L ast week, I joined a club of black British girl bosses who have decided to go bald. Since my afro was large and healthy when I shaved it off, the assumption was that something must have gone wrong: traction alopecia from the tight hairstyles black women endure is a common reason for a drastic cut. A bad breakup is often assumed, or a quarter-life crisis as my dad still suspects. These are all valid reasons, but mine was far less interesting — I simply decided to cut it because I thought it would suit me.
I shaved off my afro because I felt like it. That's all | Life and style | The Guardian
A personal choice. That's the best way to describe this, or anybody's decision, to either shave or not shave various parts of the body. Men are unlikely to face too much scrutiny over it, for women it's a different story. Last week on This Morning, comedian Kate Smurthwaite appeared to encourage women to accept their natural bodies. During her interview with Eamonn and Ruth, she lifted her arm to reveal five years of hairy growth.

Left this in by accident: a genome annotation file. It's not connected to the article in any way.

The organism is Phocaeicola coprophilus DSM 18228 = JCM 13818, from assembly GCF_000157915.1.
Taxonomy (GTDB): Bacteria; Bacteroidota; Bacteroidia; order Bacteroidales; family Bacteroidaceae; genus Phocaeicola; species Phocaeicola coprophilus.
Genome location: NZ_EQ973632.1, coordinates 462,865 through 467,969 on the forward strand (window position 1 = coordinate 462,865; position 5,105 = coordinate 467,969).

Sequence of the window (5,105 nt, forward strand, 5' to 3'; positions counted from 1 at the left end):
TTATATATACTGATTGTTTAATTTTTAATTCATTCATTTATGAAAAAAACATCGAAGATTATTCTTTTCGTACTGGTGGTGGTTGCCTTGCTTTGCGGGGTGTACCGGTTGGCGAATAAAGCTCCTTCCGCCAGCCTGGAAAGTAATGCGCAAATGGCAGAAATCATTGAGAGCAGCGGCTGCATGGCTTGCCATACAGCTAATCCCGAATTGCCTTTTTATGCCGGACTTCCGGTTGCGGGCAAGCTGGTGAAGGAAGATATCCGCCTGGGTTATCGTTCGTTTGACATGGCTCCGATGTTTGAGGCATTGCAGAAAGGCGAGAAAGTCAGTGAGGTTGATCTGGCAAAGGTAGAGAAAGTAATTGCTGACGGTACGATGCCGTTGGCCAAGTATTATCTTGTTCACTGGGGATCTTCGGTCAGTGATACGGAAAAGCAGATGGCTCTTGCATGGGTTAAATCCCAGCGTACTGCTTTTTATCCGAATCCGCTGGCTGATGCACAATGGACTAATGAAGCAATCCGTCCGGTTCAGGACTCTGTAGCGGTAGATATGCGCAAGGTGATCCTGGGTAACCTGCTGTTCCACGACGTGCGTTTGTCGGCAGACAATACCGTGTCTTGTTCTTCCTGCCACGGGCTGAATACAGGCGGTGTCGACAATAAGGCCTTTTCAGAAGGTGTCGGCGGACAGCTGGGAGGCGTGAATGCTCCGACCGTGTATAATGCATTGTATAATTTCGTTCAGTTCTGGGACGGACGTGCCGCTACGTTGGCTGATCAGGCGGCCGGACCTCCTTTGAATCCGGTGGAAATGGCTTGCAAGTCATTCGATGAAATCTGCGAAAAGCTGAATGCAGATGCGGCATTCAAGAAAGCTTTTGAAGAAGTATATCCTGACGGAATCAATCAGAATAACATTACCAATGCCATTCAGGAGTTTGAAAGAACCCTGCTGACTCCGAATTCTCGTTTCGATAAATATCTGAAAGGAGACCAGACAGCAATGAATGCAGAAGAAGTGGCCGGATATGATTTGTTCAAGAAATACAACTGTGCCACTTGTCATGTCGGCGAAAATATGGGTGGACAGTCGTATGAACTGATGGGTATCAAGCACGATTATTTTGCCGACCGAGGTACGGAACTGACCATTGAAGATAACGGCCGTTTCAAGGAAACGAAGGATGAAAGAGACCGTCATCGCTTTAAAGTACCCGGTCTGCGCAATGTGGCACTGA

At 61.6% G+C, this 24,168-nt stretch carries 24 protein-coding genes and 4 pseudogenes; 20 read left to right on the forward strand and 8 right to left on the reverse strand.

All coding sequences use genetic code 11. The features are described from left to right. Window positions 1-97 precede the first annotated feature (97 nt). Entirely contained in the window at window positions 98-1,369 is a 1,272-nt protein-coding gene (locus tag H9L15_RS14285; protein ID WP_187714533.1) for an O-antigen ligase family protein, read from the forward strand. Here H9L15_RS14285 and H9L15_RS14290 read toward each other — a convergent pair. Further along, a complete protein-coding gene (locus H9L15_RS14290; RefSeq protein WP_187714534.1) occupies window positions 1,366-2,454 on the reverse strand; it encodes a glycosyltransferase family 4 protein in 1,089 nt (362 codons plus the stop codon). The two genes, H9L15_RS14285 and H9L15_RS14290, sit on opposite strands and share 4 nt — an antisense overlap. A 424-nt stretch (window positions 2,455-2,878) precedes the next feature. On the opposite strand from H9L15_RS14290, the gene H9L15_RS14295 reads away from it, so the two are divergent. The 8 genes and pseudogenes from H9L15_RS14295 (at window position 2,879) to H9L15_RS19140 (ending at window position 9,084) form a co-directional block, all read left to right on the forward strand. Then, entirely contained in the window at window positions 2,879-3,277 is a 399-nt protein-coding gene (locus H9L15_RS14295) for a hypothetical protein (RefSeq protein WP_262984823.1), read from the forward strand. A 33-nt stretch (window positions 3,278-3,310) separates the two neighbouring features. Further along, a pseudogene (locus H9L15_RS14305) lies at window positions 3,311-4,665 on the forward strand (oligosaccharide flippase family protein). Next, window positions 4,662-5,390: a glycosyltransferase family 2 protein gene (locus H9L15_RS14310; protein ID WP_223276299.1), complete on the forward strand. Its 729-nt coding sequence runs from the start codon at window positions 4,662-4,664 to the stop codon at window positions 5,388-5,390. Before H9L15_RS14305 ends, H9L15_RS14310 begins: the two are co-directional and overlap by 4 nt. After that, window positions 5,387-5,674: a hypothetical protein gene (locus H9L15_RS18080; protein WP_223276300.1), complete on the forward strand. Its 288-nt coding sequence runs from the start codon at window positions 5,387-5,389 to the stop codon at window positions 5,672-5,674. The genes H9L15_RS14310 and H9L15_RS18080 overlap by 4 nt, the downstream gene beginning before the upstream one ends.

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While there are specific guidelines for women's hair length, female recruits don't have all their hair shorn off the men don't either, but it's pretty close. And the Air Force is one of the branches of the U. For males in the Air Force, hair must be neat and clean in appearance.
Sometimes a hashtag sums it up perfectly. A phrase topped the quartet: "The future is female, and it doesn't have time for styling products. The message is clear. A community of women with buzz cuts and shaved heads is growing under hashtags that embrace the look, uniting people in dismissing societal standards and celebrating those who do what they want.